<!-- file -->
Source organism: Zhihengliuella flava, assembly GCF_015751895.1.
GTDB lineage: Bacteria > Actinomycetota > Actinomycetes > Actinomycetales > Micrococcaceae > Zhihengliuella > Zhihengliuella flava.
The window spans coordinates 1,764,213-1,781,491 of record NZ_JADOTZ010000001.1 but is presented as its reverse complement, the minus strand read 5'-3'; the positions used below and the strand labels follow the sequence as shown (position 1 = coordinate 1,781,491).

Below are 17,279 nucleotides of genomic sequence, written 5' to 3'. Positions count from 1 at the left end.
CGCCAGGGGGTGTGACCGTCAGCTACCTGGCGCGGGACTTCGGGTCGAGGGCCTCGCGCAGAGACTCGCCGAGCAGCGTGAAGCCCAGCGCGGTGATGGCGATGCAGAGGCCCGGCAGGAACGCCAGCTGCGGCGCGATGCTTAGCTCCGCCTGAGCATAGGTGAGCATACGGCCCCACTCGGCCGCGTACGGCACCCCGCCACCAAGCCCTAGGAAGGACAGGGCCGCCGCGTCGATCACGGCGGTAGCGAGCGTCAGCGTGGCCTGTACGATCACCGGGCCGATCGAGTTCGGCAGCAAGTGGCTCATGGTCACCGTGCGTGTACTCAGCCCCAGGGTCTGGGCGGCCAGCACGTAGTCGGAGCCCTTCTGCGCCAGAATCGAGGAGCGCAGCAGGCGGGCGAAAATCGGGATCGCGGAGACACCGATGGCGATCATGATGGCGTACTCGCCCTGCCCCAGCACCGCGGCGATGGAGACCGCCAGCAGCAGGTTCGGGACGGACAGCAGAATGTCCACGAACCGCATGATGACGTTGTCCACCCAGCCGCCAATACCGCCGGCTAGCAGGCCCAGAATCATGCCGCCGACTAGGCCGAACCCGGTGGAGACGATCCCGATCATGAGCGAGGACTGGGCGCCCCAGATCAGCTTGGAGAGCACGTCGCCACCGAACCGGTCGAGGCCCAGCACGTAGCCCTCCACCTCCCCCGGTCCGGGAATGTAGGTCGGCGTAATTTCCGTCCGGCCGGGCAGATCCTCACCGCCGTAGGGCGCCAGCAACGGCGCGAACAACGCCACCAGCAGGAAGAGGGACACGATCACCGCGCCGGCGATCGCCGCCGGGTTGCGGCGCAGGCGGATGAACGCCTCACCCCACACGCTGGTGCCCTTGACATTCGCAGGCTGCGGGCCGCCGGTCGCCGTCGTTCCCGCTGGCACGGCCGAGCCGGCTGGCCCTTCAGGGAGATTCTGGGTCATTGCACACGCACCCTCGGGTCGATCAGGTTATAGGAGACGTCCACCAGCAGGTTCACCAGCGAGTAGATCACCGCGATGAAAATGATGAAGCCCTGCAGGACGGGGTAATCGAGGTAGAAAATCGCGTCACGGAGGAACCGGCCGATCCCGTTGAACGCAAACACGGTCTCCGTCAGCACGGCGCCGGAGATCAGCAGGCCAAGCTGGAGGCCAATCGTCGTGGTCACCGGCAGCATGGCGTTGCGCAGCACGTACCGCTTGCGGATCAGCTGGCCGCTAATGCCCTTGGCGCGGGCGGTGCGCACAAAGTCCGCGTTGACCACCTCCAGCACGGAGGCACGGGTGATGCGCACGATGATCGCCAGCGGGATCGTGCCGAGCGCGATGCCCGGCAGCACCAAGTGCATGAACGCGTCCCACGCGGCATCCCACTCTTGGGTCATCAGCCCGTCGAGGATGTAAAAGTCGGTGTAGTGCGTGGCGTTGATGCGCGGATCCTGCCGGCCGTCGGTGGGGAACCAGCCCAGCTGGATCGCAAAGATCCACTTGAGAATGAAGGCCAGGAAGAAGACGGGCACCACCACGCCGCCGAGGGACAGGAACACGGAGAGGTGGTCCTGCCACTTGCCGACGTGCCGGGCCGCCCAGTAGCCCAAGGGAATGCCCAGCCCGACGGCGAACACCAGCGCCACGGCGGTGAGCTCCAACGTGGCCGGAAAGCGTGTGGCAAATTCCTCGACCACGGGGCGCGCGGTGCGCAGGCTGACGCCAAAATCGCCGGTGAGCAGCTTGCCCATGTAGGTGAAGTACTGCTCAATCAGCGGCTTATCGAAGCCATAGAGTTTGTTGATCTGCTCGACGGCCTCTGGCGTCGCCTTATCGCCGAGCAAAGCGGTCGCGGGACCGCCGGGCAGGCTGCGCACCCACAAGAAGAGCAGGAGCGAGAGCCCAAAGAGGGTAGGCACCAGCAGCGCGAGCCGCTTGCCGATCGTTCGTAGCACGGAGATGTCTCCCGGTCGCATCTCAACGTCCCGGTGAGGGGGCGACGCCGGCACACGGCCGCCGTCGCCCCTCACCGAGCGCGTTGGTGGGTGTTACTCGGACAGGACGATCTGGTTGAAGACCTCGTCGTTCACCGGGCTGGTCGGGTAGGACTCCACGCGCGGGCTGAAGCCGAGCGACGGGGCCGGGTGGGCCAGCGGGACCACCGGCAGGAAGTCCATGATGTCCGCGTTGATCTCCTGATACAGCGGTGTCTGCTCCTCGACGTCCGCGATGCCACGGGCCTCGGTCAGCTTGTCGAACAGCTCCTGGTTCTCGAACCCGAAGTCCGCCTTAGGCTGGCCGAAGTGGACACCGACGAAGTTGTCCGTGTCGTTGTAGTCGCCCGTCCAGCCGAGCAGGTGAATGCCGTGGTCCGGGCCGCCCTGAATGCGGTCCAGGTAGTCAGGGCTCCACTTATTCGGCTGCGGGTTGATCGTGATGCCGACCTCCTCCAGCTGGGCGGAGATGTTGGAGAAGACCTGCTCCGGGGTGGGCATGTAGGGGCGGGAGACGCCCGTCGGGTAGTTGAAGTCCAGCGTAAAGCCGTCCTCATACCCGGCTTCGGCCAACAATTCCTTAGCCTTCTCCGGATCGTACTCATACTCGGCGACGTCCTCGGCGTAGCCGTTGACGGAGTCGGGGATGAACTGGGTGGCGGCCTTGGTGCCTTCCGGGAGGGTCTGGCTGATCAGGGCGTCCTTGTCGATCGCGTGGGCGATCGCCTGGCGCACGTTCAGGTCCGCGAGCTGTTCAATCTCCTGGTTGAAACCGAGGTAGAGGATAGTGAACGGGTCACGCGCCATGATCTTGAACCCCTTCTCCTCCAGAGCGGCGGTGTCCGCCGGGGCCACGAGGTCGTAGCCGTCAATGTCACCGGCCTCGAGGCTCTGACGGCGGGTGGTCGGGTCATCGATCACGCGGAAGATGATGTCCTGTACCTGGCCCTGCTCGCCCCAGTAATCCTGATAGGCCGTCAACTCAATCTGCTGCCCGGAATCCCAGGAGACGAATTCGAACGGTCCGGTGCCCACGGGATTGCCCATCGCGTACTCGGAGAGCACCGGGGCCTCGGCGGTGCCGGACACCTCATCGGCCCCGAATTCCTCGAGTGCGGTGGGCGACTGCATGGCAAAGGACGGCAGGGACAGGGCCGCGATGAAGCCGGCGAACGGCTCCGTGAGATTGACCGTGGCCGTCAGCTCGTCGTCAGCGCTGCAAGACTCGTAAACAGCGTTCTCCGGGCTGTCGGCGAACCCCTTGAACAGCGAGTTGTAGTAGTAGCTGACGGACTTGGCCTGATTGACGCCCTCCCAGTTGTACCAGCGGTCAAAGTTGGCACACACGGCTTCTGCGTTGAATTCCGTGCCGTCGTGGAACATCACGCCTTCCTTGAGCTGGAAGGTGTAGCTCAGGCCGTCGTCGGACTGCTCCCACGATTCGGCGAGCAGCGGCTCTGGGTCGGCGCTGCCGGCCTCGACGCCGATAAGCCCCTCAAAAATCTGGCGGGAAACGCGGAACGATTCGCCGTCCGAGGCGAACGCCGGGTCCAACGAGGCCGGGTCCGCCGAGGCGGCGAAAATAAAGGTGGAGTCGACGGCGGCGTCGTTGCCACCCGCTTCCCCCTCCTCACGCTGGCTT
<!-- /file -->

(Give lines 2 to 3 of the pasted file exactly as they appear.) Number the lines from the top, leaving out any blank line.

GTDB lineage: Bacteria > Actinomycetota > Actinomycetes > Actinomycetales > Micrococcaceae > Zhihengliuella > Zhihengliuella flava.
The window spans coordinates 1,764,213-1,781,491 of record NZ_JADOTZ010000001.1 but is presented as its reverse complement, the minus strand read 5'-3'; the positions used below and the strand labels follow the sequence as shown (position 1 = coordinate 1,781,491).